The dust has barely settled on the 2016 NHL Draft, so what better time to assign winners and losers?
What’s that, you say? It would be better to wait anywhere between three and 10 years to hand out assessments?
OK, maybe that’s true, but let’s allow hindsight to make us look silly by throwing out some hasty picks anyway. Let’s start off with a post about the winners, shall we?
Note: These “grades’ are heavily influenced by trades and other factors beyond mere picks.
Feel free to cue Team America’s wildly NSFW theme song while noting that the United States churned out a record 12 first-rounders in 2016. That list included Auston Matthews, the top overall pick (and the first American to go first overall since Patrick Kane).
Read more about the ‘ol red-white-and-blue’s presence here.
With 14 overall selections, maybe Finland didn’t knock it out of the park in the “quantity” category. Still, with three of the top five picks hailing from Finland, that’s a heck of a haul.
Question: when will it stop being weird that Jarmo Kekalainen, the first Finnish GM in NHL history, opted against drafting one of those guys?
Filling out the “winners by default” categories are teams like the Leafs and Winnipeg Jets, who succeed merely by following the script in grabbing Matthews and Patrik Laine respectively.
Bonus points to Toronto if Kerby Rychel pans out, too.
Brian Elliott doesn’t cost much in cap space ($2.5 million) and he didn’t cost a whole lot to acquire. The Flames scored a massive upgrade in net for the short-term and might even be wise to lock him up for a few more years.
If that wasn’t enough, Calgary adds another useful young piece in Matthew Tkachuk. Extra super bonus points for inspiring the latest great Brian Burke quote:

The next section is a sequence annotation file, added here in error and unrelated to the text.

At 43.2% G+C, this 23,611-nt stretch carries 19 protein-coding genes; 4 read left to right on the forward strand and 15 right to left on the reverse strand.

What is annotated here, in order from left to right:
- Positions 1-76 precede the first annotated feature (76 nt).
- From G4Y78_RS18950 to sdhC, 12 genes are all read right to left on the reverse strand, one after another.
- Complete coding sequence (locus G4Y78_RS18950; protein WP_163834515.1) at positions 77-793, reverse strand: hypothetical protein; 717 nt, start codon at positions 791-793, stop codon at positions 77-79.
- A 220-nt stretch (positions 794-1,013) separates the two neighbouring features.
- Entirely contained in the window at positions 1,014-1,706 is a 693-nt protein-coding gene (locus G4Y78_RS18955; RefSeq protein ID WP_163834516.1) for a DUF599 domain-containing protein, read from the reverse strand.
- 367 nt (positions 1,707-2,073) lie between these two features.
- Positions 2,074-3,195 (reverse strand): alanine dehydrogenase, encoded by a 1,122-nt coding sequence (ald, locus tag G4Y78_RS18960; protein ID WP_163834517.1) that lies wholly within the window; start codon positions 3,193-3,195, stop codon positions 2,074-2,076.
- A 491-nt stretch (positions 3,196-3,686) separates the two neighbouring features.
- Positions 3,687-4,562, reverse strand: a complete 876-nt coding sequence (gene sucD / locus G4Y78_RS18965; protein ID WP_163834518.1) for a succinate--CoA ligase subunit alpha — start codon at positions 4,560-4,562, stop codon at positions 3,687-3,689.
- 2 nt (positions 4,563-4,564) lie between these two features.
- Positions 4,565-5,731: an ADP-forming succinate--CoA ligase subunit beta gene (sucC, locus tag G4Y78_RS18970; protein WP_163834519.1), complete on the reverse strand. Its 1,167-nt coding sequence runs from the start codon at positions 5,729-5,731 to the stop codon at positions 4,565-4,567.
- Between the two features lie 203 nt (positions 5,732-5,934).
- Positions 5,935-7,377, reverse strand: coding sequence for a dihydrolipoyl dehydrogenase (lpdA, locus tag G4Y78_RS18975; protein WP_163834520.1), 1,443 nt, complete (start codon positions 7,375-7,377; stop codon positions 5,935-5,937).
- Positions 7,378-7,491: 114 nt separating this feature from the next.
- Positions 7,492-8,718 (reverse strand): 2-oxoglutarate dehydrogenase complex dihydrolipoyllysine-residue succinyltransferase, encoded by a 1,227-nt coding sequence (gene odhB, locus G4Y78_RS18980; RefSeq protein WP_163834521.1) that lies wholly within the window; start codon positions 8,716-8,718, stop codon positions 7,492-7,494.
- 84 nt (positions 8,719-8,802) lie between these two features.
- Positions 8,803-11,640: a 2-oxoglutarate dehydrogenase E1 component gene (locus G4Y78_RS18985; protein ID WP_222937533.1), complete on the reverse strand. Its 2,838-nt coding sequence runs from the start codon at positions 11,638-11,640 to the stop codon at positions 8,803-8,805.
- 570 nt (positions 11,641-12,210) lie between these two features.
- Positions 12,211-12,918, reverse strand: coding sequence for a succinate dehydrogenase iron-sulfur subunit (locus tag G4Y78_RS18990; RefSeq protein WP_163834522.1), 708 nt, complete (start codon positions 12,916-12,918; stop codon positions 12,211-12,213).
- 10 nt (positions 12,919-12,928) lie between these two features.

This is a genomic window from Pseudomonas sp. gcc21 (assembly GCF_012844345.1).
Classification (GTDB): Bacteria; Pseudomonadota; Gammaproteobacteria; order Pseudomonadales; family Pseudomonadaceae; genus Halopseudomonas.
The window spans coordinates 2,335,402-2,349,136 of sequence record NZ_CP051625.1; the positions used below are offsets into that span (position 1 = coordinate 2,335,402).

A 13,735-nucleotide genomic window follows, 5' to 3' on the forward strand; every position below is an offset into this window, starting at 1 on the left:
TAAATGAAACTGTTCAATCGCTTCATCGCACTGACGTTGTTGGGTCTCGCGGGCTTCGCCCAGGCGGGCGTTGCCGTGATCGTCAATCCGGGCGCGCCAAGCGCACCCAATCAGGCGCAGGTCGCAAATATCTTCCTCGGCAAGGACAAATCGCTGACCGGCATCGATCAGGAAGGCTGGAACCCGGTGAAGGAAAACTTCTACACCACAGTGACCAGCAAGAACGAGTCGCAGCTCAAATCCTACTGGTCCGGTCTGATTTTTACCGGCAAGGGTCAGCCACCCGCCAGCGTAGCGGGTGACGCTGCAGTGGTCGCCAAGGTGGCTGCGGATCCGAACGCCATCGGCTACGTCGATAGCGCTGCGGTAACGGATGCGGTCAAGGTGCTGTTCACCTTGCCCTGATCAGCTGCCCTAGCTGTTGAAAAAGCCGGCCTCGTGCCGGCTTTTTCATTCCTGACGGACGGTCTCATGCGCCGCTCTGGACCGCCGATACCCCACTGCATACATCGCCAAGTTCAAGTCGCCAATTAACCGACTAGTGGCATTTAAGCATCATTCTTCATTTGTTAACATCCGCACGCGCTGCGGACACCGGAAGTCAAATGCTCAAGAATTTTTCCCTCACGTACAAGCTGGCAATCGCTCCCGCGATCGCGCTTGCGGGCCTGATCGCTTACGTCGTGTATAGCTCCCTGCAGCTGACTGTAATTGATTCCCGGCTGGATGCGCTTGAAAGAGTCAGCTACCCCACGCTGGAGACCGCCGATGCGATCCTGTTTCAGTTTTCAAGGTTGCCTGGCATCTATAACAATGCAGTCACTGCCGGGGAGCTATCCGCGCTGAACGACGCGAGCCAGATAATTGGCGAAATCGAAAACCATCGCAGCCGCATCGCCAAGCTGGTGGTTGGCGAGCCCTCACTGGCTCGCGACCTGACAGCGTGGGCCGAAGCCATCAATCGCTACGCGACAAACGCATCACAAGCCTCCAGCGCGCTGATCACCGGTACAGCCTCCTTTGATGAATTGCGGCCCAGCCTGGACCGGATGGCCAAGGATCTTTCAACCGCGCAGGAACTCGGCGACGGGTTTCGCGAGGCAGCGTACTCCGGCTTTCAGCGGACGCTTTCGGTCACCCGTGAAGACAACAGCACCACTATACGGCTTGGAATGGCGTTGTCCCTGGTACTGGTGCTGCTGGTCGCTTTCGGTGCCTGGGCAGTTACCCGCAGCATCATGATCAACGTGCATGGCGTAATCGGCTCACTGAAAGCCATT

Bold moves from a remarkably young new general manager. We could look back at nabbing Jakob Chychrun as a shrewd move, yet he wasn’t the only example of the ‘Yotes loading up on defense. Anthony Deangelo is an intriguing gamble. With Alex Goligoski in tow, the Coyotes have quite the war chest at the coveted defensive position … and in general, really.
Absorbing Pavel Datsyuk‘s contract is all about the franchise’s economic realities.
Unloading Datsyuk’s $7.5 million cap hit opens up plenty of possibilities for Detroit, even if dreams of Steven Stamkos end up being unfounded.
Besides, this franchise still unearths draft gems with impressive regularity.
Hey, giving up Andrew Shaw hurts, but the Blackhawks landed quite a deal for his mere negotiating rights. GM Stan Bowman continues to be a salary cap Houdini. If they really do end up reuniting with Brian Campbell, look out.
It’s not easy to spell Jesse Puljujarvi, so let’s tweak it to “steal.”
Consider this a weaker “win” if the Oilers fail in their quest to land a defenseman.
Time will tell if winners end up looking like losers and vice versa. Things could even change between the moment this post is published and when free agency kicks off on July 1.
For whatever it’s worth, above teams look like they’re sitting fairly pretty at the moment.